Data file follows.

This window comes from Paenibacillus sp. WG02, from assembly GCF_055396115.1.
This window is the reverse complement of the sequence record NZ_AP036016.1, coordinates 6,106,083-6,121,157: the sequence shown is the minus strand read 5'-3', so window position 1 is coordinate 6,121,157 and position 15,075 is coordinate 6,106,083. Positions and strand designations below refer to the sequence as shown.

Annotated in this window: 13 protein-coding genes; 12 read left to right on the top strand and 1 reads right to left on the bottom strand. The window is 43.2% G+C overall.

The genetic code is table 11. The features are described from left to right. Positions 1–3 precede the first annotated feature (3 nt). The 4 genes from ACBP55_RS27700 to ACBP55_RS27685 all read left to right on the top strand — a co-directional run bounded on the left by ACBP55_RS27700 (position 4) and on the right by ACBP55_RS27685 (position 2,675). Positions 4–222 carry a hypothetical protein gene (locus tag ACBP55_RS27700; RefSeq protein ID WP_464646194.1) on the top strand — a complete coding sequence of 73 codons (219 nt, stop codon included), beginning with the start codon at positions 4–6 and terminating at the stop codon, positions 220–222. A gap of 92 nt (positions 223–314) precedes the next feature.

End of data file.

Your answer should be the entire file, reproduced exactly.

This window comes from Paenibacillus sp. WG02, from assembly GCF_055396115.1.
This window is the reverse complement of the sequence record NZ_AP036016.1, coordinates 6,106,083-6,121,157: the sequence shown is the minus strand read 5'-3', so window position 1 is coordinate 6,121,157 and position 15,075 is coordinate 6,106,083. Positions and strand designations below refer to the sequence as shown.

Annotated in this window: 13 protein-coding genes; 12 read left to right on the top strand and 1 reads right to left on the bottom strand. The window is 43.2% G+C overall.

The genetic code is table 11. The features are described from left to right. Positions 1–3 precede the first annotated feature (3 nt). The 4 genes from ACBP55_RS27700 to ACBP55_RS27685 all read left to right on the top strand — a co-directional run bounded on the left by ACBP55_RS27700 (position 4) and on the right by ACBP55_RS27685 (position 2,675). Positions 4–222 carry a hypothetical protein gene (locus tag ACBP55_RS27700; RefSeq protein ID WP_464646194.1) on the top strand — a complete coding sequence of 73 codons (219 nt, stop codon included), beginning with the start codon at positions 4–6 and terminating at the stop codon, positions 220–222. A gap of 92 nt (positions 223–314) precedes the next feature.